To achieve their goals, philanthropic families and businesses seek to partner with nonprofits that can demonstrate operational sustainability and effectiveness over the long term. For those making this decision, IRS tax form 990 contains a treasure trove of available information. Many otherwise-savvy donors fail to take advantage of this useful tool.
Each year, tax-exempt organizations are required to file a version of tax form 990 with the IRS. Think of this form as a tax return for nonprofits. Even private foundations are required to file a 990PF. In this column, I will focus on nonprofit organizations.
To anyone who requests it, a nonprofit is required to furnish the last three years of 990 filings. Many reputable nonprofits make their 990s (as well as current financial statements – preferably audited) available on their websites. It is a contemporary “best practice” to do so. It surprises me whenever a nonprofit organization fails to proactively post this information.
Like all IRS tax forms, 990s are densely packed with useful information, including details about a nonprofit’s:
Current tax status
Revenue received and from what sources
Internal expenses, including program, accounting, management and fundraising expenses
External fundraising expenses
Legal and accounting expenses
Net assets and cash reserves
Use of program-related investments
Identity (and salaries) of board members
Salaries of key employees
Key programs as well as expenses associated with each program
Significant changes in financial condition
Conflicts of interest among professional and staff leadership
Important governance policies and practices that demonstrate use of best practices in nonprofit management
Comparing several years of a nonprofit’s 990s can uncover significant changes in its leadership, revenue, expenses and governance. This information can be extremely useful in philanthropic decision-making.
Are religious institutions required to file 990s?
Unlike other nonprofits, religious institutions are not required to file a 990 tax form even though they receive nearly one-third of all U.S. charitable donations.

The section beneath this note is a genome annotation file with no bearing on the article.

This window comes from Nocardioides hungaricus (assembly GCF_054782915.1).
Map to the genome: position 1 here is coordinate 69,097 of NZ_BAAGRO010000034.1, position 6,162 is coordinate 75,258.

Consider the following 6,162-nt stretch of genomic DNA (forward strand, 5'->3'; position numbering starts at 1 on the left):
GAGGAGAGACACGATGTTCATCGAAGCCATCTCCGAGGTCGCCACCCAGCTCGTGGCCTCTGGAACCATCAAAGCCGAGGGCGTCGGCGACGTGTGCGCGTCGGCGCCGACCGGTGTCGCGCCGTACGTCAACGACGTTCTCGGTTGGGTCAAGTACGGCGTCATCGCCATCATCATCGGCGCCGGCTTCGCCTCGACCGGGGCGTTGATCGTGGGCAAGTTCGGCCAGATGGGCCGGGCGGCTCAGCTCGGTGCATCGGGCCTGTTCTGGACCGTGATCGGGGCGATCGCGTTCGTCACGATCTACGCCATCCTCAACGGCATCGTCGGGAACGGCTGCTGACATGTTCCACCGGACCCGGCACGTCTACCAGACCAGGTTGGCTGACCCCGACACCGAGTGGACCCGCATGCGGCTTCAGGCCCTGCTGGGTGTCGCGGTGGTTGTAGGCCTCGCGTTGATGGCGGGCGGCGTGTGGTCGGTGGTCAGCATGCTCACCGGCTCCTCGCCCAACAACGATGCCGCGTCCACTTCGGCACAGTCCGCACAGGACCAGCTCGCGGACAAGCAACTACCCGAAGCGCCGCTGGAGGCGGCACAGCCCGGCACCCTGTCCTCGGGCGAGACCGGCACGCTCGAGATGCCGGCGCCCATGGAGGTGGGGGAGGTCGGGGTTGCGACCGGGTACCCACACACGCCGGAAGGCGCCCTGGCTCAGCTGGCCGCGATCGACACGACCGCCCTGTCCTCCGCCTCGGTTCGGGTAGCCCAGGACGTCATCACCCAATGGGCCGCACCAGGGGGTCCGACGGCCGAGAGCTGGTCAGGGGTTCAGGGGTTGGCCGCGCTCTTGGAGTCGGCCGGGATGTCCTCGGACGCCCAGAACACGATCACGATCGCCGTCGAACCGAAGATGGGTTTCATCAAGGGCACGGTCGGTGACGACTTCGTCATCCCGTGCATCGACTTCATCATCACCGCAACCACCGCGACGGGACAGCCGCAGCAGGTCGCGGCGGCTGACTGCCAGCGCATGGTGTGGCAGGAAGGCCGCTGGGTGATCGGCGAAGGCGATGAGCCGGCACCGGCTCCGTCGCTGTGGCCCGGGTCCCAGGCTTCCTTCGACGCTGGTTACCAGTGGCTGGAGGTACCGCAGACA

In 2015, 32 percent of all donations – totaling more than $119 billion – were made to religious institutions. Each donation was tax-deductible for the donor. Federal and state governments sacrificed significant tax revenues in order to encourage charity for the public good.
However, these donors as well as the public were denied access to any information on the religious entities’ finances, salaries, expenses or governance. Because of this lack of transparency, several “bad apples” have taken advantage of the regulations, using the pretext of religion as a cover for personal enrichment.
Such abuse was publicized last year when, to illustrate the point, television comedian John Oliver created a legal church called Our Lady of Perpetual Exemption and began to accept tax-deductible donations. After his point was made, Oliver closed the church and donated its revenues to a well-respected nonprofit that files form 990.
The vast majority of religious organizations provide powerful and meaningful benefits to society. For these entities, transparency would pose no problem or threat. But in those instances when public benefit is outweighed by private inurement, the transparency of some version of a form 990 would provide useful information to the government, donors and the public.
After all, “Sunlight is said to be the best of disinfectants; electric light the most efficient policeman,” said U.S. Supreme Court Justice Louis Brandeis.
The 990 tax form offers philanthropists an important tool for understanding the operational sustainability and effectiveness of prospective nonprofit partners. They are a valuable and readily available resource for donors, helping people make better-informed and more-strategic philanthropic decisions.
This post originally appeared in the Denver Post on 2/19/17. It is reposted here by the author with permission.
Bruce DeBoskey, J.D., is a Colorado-based philanthropic strategist working across the U.S. with The DeBoskey Group to help families, businesses and foundations design and implement thoughtful philanthropic strategies and actionable plans. He is a frequent keynote speaker at conferences and workshops on philanthropy. More information at deboskeygroup.com or @BDeBo.
Rabbi Charlie Cytron-Walker needs to suspend his job search for a new pulpit. Instead, he must find a literary agent – if none of them have found him yet – and publish a book recounting his background and the 11 hours that Malik Faisal Akram held him hostage at Congregation Beth Israel in Colleyville, Texas on January 15.